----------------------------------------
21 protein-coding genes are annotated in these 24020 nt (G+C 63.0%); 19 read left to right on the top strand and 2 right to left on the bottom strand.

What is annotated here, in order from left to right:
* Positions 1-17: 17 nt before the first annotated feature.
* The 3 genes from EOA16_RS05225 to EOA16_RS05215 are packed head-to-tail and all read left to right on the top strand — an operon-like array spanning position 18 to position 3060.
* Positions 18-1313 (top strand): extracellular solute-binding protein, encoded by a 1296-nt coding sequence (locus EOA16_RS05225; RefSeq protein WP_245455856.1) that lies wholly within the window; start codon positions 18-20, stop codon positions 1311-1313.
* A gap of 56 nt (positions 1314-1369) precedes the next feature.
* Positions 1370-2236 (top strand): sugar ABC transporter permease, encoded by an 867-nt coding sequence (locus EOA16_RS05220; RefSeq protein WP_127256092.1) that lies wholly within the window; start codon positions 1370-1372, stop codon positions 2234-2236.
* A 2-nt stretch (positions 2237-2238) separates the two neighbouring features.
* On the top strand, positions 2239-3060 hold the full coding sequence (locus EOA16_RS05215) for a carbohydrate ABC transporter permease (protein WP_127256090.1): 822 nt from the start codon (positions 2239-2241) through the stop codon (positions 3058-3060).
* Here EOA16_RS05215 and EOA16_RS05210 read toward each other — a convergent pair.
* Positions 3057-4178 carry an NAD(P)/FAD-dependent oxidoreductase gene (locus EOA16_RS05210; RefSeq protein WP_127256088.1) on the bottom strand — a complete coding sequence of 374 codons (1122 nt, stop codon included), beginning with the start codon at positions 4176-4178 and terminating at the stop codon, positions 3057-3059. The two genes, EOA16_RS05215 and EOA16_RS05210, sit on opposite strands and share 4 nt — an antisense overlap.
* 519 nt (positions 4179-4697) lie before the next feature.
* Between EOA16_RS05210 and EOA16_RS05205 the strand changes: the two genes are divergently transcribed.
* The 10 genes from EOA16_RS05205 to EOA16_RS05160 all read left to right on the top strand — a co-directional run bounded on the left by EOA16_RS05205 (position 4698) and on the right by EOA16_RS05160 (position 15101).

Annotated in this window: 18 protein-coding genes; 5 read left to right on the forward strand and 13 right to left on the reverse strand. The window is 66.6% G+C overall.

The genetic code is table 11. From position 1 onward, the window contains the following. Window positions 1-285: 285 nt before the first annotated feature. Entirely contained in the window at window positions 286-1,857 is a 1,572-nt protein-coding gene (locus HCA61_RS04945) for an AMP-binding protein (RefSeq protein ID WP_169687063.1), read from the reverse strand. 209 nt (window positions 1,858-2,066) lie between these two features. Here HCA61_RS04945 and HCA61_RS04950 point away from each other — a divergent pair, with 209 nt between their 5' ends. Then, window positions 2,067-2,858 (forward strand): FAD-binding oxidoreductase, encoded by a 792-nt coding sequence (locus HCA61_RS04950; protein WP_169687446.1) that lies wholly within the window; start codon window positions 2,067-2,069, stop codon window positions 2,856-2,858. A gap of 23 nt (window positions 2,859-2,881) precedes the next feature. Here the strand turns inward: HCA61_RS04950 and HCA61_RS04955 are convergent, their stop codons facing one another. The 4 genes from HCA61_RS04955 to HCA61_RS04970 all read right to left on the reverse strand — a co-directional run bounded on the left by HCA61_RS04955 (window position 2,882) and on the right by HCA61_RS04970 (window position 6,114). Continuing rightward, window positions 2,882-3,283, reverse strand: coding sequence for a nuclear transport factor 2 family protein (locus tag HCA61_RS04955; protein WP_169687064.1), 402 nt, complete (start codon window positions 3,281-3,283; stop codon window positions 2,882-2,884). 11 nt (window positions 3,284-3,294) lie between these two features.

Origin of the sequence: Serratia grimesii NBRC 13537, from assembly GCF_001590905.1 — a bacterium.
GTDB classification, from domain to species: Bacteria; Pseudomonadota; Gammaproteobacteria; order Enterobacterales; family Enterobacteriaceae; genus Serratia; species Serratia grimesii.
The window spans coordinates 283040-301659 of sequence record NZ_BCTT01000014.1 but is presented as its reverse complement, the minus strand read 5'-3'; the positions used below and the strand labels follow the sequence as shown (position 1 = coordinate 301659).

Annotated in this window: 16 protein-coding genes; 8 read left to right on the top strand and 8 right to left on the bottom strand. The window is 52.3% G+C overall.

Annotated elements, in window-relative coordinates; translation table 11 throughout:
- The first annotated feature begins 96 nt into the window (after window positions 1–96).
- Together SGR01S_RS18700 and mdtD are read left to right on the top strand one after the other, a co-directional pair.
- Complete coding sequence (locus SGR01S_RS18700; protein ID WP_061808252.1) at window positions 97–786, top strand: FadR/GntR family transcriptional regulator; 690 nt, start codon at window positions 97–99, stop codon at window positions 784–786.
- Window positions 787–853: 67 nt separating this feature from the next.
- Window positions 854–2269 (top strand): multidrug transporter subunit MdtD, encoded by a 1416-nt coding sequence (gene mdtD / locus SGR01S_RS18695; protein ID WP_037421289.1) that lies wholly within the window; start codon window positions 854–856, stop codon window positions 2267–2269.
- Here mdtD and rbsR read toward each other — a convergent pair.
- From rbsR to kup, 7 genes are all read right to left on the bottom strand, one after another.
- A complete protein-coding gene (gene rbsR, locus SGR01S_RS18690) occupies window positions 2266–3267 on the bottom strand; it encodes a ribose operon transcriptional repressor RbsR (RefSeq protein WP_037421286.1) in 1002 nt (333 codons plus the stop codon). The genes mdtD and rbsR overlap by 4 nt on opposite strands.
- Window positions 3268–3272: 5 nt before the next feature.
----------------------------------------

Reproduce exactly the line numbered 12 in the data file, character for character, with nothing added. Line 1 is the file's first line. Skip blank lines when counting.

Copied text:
* 519 nt (positions 4179-4697) lie before the next feature.